A handicapped van parking space with the correct opening to the right side for our wheelchair van was waiting for us at the first church we visited. A welcome sight indeed! I had no difficulty rolling into the front door of the church in my Jazzy Elite, where we were greeted warmly by many folks. The sanctuary was on the same floor, and we were informed that there were pew cuts available for my wheelchair. I pulled easily into the space by the fourth pew so I could sit next to my husband.
After the service, we were greeted by folks in nearby pews. We felt very welcomed. A bag with pencils, a pen, and a coffee mug was given to us for being first-time visitors.
The second church we visited was one we had worshipped with in the past. At that time, I was using a wheelchair on a part-time basis. There had been no pew cuts for wheelchairs then. Much to my dismay, there still were no special spaces for wheelchairs. We sat in the very back of the long, traditional sanctuary. After the service, the pastor and another member told us that I would be welcome to sit along the side of the pews. However, this did not seem feasible because the aisles were not wide. A number of people welcomed us after the service, but the damage was done by only having a viable option of sitting in the back of the sanctuary.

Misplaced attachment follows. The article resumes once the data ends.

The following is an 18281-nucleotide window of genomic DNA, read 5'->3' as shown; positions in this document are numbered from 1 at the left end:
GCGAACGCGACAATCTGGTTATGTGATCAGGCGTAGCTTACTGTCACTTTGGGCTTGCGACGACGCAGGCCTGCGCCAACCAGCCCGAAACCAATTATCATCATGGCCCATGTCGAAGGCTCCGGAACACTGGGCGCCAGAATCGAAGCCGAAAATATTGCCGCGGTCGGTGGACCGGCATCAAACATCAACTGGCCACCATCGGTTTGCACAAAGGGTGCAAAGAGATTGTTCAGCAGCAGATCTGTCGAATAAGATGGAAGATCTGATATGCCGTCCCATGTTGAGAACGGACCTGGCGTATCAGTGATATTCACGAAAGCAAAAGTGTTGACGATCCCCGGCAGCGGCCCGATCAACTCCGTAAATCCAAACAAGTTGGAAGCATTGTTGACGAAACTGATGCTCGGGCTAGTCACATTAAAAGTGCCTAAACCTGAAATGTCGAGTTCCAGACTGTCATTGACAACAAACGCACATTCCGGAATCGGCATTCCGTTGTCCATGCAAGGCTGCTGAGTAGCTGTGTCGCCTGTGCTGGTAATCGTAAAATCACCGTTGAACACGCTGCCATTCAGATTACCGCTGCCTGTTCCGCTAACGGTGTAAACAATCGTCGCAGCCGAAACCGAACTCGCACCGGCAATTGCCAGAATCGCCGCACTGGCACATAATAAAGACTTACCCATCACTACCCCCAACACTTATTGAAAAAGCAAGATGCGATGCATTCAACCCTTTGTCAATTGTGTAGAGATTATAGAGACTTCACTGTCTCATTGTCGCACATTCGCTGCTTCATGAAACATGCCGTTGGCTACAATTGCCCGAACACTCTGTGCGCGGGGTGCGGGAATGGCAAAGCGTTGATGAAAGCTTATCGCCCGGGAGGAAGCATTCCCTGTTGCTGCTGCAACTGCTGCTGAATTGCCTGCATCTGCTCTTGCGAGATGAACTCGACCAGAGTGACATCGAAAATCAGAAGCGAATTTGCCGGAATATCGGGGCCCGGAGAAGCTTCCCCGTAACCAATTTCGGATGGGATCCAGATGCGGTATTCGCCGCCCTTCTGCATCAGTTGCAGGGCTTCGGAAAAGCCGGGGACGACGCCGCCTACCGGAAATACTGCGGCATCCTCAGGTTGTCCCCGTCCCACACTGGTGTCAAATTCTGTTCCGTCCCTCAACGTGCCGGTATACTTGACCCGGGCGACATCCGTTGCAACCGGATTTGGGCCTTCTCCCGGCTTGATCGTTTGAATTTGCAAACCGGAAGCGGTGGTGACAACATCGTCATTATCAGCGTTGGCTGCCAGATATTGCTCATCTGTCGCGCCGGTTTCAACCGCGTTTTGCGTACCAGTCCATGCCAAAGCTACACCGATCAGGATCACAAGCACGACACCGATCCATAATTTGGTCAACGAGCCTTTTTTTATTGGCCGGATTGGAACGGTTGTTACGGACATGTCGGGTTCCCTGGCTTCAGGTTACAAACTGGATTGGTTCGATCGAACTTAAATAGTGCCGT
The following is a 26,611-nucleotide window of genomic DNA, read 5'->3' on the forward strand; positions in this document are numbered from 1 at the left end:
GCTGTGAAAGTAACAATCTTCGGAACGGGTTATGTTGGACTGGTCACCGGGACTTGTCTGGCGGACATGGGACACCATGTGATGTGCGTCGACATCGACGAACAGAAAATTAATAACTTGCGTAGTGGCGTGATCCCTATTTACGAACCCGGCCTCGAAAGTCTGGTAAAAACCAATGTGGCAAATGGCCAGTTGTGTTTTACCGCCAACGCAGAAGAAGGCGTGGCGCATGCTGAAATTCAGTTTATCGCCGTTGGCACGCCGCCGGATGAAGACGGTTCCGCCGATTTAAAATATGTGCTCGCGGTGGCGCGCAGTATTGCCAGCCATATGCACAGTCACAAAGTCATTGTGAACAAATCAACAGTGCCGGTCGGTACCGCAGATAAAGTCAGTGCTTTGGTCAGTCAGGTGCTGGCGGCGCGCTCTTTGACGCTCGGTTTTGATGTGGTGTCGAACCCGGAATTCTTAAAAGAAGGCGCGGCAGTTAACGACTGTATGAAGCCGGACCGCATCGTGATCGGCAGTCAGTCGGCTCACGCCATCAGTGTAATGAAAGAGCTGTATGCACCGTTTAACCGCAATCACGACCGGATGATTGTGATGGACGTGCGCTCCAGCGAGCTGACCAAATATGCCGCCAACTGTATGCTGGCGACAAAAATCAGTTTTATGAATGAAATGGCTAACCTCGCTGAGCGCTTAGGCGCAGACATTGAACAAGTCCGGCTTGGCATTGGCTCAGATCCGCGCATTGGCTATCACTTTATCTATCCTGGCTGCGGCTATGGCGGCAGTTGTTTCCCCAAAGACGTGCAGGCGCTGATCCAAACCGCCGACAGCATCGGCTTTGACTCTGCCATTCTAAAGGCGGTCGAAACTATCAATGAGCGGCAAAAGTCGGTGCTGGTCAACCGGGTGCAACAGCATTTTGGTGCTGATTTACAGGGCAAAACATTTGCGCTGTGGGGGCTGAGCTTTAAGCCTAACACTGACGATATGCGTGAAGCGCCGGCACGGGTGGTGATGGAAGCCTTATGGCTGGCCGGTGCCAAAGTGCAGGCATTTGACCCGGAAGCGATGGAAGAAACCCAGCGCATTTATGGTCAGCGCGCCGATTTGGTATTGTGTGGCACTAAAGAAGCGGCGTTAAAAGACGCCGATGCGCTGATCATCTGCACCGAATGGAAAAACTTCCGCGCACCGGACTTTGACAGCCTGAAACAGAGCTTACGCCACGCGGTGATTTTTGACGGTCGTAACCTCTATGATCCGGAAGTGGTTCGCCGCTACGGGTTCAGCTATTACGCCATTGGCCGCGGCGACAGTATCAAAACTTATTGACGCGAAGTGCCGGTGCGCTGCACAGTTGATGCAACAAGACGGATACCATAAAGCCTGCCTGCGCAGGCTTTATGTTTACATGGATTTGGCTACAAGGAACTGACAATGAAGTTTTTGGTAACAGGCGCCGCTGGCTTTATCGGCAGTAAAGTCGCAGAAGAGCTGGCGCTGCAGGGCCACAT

The third and final church we visited had a large open lobby which allowed us to talk with several people we already knew. Someone told us that there were cuts in the sanctuary for my wheelchair. The worship center was bright and lovely, and we felt at home during the service. Afterwards, quite a few people greeted us.
All three of the churches had accessible sanctuaries on the first floor. We enjoyed all the services with their music and messages. The parking lots were all accessible, but only two of the sanctuaries had special seating space for wheelchairs. Each of the churches offered some level of friendliness from the members and pastors. However, it felt like only two of the churches were truly hospitable to people in wheelchairs.
We decided to return to one of the churches and believe that we may have found a new church home. The open areas in the church allow me to feel more comfortable and included. This is an important factor in an accessible church community.
A graduate of Lancaster Theological Seminary, Jill is an ordained minister in the Church of the Brethren. She is now retired after serving as a chaplain in hospitals, hospice and retirement communities. She is currently a freelance writer living in Lititz, PA, with her husband, the Rev. Timothy D. Speicher.